*As posted Sep 30, 2021
Jacqueline Kennedy, Marilyn Monroe, and Maria Callas were some of the most important female figures of the 20th century. Their love choices, however, put them apart and marked their trajectories. In the center of this pentagon were two typical men of their time: John Kennedy and Aristotle Onassis. The result was sadness, scandal, and death.
Legends, marriages, and separations
The lives of these three divas are marked by pain, overcoming, and broken hearts. Jackie came from a broken family and entered politics alongside her handsome, and charismatic husband. Maria, a daughter of Greek immigrants, was overweight when young, in constant conflict with her mother, but determined to be a star at the Opera. She survived hunger and the war, faced prejudices, and arranged historic fights, but ultimately made her dream come true. Marilyn, a “waif”, as she used to prefer describing herself, whose schizophrenic mother’s mental health plagued her, became a sex symbol in Hollywood, married and divorced three times, and collected famous boyfriends. In common, the three were united by men who appreciated them within the sexist style of the time, which almost meant that these women were mere pieces to be collected.
Jackie Kennedy and John Kennedy represented to the world the ideal, happy, united, and perfect young couple. Behind the scenes, he betrayed her compulsively and when he was already President, his affair with the actress Marilyn Monroe could not be less discreet. His birthday party in 1962, where the actress wore a (historic) see-through dress and sang sensually Happy Birthday to him, was a night of public humiliation for Jackie.
And it was also the night that Maria, who loved Greek Tycoon Aristotle Onassis, met Marilyn, who loved Jack, who was married to Jackie, who was unhappy and then was taken in herself by Onassis not long afterward. That’s right, in 1962, the lives of these 5 people would be irreversibly linked.
Maria Callas married young to a much older man, who took care of her career and had an almost paternal relationship with her. When she met Onassis, at nearly 40, the opera singer’s spartan and disciplined life gave way to an overtly physical and extramarital romance with the Greek shipowner.
Their love was scandalous and even after Maria’s divorce, he did not marry her. Like a passionate and resigned woman, she accepted. But she was surprised when, in 1968, out of nowhere, Onassis married Jacqueline Kennedy, giving her everything he denied Maria: his heart and last name.
The sadness of the photo above is real because they were taken simultaneously: Maria was in Paris when Onassis married Jackie. Maria tried to regain her career, but it was too late. She tried to work as an actress, but it didn’t work out. She taught, but she was not happy. Onassis and Jackie’s marriage turned out to seem like a business negotiation, and that made him unhappy. He asked for forgiveness from the woman who loved him unconditionally, but died before they were reunited. Maria, desolate, died two years later of a heart attack. She was only 53 years old.
Jacqueline Kennedy comes from a wealthy family, but she had her dramas too. Her marriage to Jack Kennedy was the real deal, but as he was a womanizer, and didn’t respect her at all, it only got worse when he was elected President of the United States.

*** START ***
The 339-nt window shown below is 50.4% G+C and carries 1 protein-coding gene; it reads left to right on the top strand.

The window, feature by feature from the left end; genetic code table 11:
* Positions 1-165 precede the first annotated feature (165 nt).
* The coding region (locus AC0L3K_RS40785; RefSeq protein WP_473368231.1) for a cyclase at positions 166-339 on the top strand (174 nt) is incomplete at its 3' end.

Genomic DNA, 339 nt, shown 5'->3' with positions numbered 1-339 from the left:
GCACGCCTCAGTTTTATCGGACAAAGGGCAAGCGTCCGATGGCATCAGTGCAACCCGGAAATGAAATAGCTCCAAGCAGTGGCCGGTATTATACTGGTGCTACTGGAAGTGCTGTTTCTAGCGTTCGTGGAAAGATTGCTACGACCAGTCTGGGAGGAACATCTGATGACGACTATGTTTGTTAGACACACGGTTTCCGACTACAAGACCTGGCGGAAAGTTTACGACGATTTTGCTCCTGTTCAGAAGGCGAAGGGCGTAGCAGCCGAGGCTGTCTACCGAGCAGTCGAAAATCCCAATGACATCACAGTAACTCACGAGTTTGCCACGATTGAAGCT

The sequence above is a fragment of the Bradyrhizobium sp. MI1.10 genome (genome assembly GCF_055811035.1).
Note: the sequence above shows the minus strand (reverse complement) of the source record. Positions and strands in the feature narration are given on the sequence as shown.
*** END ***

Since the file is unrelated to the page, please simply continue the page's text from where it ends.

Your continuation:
The affair with Marilyn Monroe soon gained prominence in the gossip columns and Jackie even contemplated asking for a divorce, but it was re-election year and the two tried to recover their marriage with a new son, who tragically died stillborn. It was while she was depressed that her sister introduced Jackie to Aristotle Onassis, at the time connected to Maria Callas. The two’s friendship secretly advanced into something more after Kennedy’s assassination but didn’t move into marriage until Jackie’s brother-in-law, Robert, was also assassinated. In an openly commercial arrangement, the two were married and Jackie came to be known as Jackie O. Her American pragmatism contrasted with Maria’s blind passion, and Onassis quickly regretted the change. When his son died, it was with Maria that he consoled himself. However, he died soon after, leaving his former lover heartbroken, and his fortune and name to Jacqueline.
The tragic story of Marilyn Monroe has been retold countless times in film and TV. Her fascination is to this day unanimous, so from the sexist side, it was “understandable” that Jack Kennedy did not resist having an affair with her. However, Marilyn was a passionate woman, and the inconsequential way she was treated by the President and later by his brother, contributed to her depressive spiral and her death.
In 1962, the actress was in love with Jack and sang happy birthday to him at a party/event at Madison Square Garden. Jackie refused to accompany her husband and be by his side when his mistress was on stage. Her absence only released any intention on Marilyn’s part to keep a low profile. In a dress that became iconic, she entered the universal imagination.
The event for the birthday of Jack Kennedy gathered celebrities from all areas. The guest list joins the names of Marilyn and Maria, in a harbinger of what was to come. Maria opened the night. Marilyn closed.
Only a few months later, Marilyn was found dead in her home, allegedly by suicide after being rudely dumped by the Kennedys. Jack was murdered less than a year after her death, Bob two years. The fear that they were “killing all the Kennedys” made Jackie decide to leave the United States. Aristotle was his bridge to material security. And Maria? Well, Maria was left desolate, paying the bill for relationships broken by others.
In different circumstances, these three women could and should have supported each other, but society has placed them in opposing positions. A story that deserves to be revisited.
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